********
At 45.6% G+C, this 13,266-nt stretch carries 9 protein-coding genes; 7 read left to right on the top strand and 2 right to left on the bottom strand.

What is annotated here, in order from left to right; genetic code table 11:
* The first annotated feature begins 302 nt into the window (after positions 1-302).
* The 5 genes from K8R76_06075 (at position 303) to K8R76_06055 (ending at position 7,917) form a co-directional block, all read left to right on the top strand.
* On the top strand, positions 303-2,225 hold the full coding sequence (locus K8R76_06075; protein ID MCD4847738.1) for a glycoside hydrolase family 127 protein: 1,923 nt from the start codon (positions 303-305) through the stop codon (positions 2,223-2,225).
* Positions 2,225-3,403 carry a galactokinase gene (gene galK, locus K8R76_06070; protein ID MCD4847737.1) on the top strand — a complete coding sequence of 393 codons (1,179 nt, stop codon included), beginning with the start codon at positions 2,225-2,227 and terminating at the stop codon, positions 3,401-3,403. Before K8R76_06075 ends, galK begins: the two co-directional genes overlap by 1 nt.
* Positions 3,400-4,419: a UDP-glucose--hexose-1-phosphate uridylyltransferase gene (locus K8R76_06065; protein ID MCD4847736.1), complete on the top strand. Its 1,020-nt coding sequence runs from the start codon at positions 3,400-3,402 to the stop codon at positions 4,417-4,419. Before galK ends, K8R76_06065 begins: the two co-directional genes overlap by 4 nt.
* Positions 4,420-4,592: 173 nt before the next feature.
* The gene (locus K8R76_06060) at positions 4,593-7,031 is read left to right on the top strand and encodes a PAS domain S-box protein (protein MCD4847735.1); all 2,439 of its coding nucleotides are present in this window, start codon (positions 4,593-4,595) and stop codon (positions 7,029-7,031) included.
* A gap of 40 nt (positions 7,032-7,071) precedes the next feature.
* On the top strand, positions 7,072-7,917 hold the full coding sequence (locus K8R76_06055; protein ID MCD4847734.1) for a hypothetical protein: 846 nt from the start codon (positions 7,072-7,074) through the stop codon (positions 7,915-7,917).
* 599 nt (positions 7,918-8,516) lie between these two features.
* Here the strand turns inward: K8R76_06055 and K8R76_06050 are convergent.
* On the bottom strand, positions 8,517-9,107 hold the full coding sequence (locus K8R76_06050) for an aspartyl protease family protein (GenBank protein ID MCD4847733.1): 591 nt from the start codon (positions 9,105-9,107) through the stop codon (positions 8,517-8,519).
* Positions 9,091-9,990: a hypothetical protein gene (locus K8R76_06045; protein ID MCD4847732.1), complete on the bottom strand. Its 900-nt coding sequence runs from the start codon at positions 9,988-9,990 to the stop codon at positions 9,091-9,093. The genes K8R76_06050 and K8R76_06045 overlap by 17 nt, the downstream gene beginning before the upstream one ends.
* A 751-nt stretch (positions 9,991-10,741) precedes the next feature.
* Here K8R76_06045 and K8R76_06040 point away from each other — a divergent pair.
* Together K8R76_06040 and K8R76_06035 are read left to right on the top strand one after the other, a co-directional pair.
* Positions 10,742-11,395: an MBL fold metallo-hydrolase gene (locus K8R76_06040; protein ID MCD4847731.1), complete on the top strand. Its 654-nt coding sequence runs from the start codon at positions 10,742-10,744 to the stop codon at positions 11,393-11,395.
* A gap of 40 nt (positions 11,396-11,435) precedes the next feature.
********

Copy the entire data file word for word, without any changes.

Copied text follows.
At 45.6% G+C, this 13,266-nt stretch carries 9 protein-coding genes; 7 read left to right on the top strand and 2 right to left on the bottom strand.

What is annotated here, in order from left to right; genetic code table 11:
* The first annotated feature begins 302 nt into the window (after positions 1-302).
* The 5 genes from K8R76_06075 (at position 303) to K8R76_06055 (ending at position 7,917) form a co-directional block, all read left to right on the top strand.
* On the top strand, positions 303-2,225 hold the full coding sequence (locus K8R76_06075; protein ID MCD4847738.1) for a glycoside hydrolase family 127 protein: 1,923 nt from the start codon (positions 303-305) through the stop codon (positions 2,223-2,225).
* Positions 2,225-3,403 carry a galactokinase gene (gene galK, locus K8R76_06070; protein ID MCD4847737.1) on the top strand — a complete coding sequence of 393 codons (1,179 nt, stop codon included), beginning with the start codon at positions 2,225-2,227 and terminating at the stop codon, positions 3,401-3,403. Before K8R76_06075 ends, galK begins: the two co-directional genes overlap by 1 nt.
* Positions 3,400-4,419: a UDP-glucose--hexose-1-phosphate uridylyltransferase gene (locus K8R76_06065; protein ID MCD4847736.1), complete on the top strand. Its 1,020-nt coding sequence runs from the start codon at positions 3,400-3,402 to the stop codon at positions 4,417-4,419. Before galK ends, K8R76_06065 begins: the two co-directional genes overlap by 4 nt.
* Positions 4,420-4,592: 173 nt before the next feature.
* The gene (locus K8R76_06060) at positions 4,593-7,031 is read left to right on the top strand and encodes a PAS domain S-box protein (protein MCD4847735.1); all 2,439 of its coding nucleotides are present in this window, start codon (positions 4,593-4,595) and stop codon (positions 7,029-7,031) included.
* A gap of 40 nt (positions 7,032-7,071) precedes the next feature.
* On the top strand, positions 7,072-7,917 hold the full coding sequence (locus K8R76_06055; protein ID MCD4847734.1) for a hypothetical protein: 846 nt from the start codon (positions 7,072-7,074) through the stop codon (positions 7,915-7,917).
* 599 nt (positions 7,918-8,516) lie between these two features.
* Here the strand turns inward: K8R76_06055 and K8R76_06050 are convergent.
* On the bottom strand, positions 8,517-9,107 hold the full coding sequence (locus K8R76_06050) for an aspartyl protease family protein (GenBank protein ID MCD4847733.1): 591 nt from the start codon (positions 9,105-9,107) through the stop codon (positions 8,517-8,519).
* Positions 9,091-9,990: a hypothetical protein gene (locus K8R76_06045; protein ID MCD4847732.1), complete on the bottom strand. Its 900-nt coding sequence runs from the start codon at positions 9,988-9,990 to the stop codon at positions 9,091-9,093. The genes K8R76_06050 and K8R76_06045 overlap by 17 nt, the downstream gene beginning before the upstream one ends.
* A 751-nt stretch (positions 9,991-10,741) precedes the next feature.
* Here K8R76_06045 and K8R76_06040 point away from each other — a divergent pair.
* Together K8R76_06040 and K8R76_06035 are read left to right on the top strand one after the other, a co-directional pair.
* Positions 10,742-11,395: an MBL fold metallo-hydrolase gene (locus K8R76_06040; protein ID MCD4847731.1), complete on the top strand. Its 654-nt coding sequence runs from the start codon at positions 10,742-10,744 to the stop codon at positions 11,393-11,395.
* A gap of 40 nt (positions 11,396-11,435) precedes the next feature.